Accidental Ambassadorial Role for Brits in New Zealand

If you are thinking about migrating to New Zealand for a better lifestyle, make sure your entire family have a firm grounding of the English Language.

Studies have revealed that those expats who speak English as their first language are more able to adapt to working conditions in New Zealand, and assimilate themselves into society with greater ease.

More than 200,000 British expats have moved to New Zealand, drawn by the dream of a better standard of life for themselves and their families. Moving and living abroad is proving a lucrative investment for many who are able to adapt and the English language is an essential tool, one that is used internationally for business and leisure.

A report from the Department of Labour studied 5,000 expats aged 16 or over and found that those who spoke English as a first language were paid considerably more than those who did not. Speaking English allowed new migrants to settle into New Zealand society and allowed them to make a positive contribution to the economy from arrival.

The research included the roles of age, sex and qualifications, as well as family make up and proficiency in the English language. Although previous work experience in New Zealand was deemed important to employers, it was by no means essential as 90% of the primary migrants entered the job market fairly quickly.

With 200,000 expats from the UK now living in New Zealand, there are ample opportunities for Brits to play an influential role within their new communities and become involved in shaping the development of their new world. Retrospectively, this ensures that people from the UK have an ambassadorial role while abroad, ensuring positive publicity for the United Kingdom on a global scale.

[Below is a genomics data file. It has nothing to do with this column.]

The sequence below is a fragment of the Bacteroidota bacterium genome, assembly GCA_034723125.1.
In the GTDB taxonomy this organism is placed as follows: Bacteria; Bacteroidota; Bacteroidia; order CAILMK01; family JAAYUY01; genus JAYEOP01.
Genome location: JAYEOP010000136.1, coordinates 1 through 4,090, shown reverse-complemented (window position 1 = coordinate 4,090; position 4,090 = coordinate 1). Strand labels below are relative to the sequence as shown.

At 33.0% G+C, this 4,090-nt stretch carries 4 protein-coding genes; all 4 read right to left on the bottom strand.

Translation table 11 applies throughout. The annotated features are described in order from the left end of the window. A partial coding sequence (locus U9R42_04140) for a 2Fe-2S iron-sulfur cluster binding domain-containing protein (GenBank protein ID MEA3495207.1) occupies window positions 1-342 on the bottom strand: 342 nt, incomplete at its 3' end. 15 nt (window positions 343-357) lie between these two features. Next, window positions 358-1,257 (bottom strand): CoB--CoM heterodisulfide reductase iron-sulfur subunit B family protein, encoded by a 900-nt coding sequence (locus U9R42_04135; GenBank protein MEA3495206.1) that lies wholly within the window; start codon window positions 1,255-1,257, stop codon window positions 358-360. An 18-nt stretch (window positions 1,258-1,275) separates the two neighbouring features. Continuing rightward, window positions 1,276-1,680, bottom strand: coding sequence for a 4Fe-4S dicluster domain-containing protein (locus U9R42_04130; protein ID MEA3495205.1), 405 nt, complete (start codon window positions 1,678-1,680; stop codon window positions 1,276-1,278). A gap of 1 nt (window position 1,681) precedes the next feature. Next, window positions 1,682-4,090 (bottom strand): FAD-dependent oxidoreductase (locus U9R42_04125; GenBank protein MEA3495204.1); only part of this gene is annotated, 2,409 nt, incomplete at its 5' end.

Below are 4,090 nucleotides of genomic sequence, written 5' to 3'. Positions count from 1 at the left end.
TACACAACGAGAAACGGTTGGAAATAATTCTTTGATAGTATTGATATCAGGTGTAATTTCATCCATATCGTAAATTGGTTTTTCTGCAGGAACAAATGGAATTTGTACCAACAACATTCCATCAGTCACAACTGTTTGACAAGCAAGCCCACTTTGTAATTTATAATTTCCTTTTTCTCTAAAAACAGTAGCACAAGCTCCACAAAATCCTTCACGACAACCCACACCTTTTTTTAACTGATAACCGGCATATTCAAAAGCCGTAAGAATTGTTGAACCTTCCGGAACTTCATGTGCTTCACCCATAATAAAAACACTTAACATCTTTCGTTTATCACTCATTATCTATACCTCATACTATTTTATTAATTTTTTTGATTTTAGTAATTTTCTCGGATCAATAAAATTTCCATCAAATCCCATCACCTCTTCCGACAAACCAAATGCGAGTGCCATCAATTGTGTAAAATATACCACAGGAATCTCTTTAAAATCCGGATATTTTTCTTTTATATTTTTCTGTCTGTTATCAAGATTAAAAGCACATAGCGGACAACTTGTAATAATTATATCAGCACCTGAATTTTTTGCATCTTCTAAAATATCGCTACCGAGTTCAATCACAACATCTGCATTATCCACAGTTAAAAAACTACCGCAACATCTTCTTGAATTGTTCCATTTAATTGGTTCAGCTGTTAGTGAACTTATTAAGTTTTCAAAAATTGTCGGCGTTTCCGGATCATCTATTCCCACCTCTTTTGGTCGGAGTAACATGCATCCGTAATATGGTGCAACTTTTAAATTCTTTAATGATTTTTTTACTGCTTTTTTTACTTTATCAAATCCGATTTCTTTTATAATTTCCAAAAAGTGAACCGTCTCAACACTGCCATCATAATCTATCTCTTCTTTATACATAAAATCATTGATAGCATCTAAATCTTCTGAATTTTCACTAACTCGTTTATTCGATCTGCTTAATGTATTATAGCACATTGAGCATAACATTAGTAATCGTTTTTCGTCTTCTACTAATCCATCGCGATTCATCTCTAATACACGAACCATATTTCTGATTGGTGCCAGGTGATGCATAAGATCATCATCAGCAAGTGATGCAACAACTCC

The head of NatWest International Personal Banking, Dave Isley, said, “Either by design or accident, British expats are our ambassadors abroad and are playing a pivotal role in promoting values and best practices.”

“Their contribution to local economies and communities – either financially or socially – cannot be overestimated.”

This news from one of the largest financial institutions in the world leaves us in no doubt whatsoever about the position of expats abroad or how well they are doing financially and socially. The activities of British expats overseas are the very thing that will oil the wheels to allow further migration in years to come and disprove much of the bad publicity caused by football hooliganism or anti-social behaviour.

Many new migrants meet up with fellow expats to help them acclimatise to life in a new country, and doing so is really essential as you can learn about different areas before you make a hard and fast decision about where to plant your roots and build your nest. When you are moving to the far end of the world, you need someone to rely on and if you can find an expat to befriend, it makes the road ahead a little clearer.

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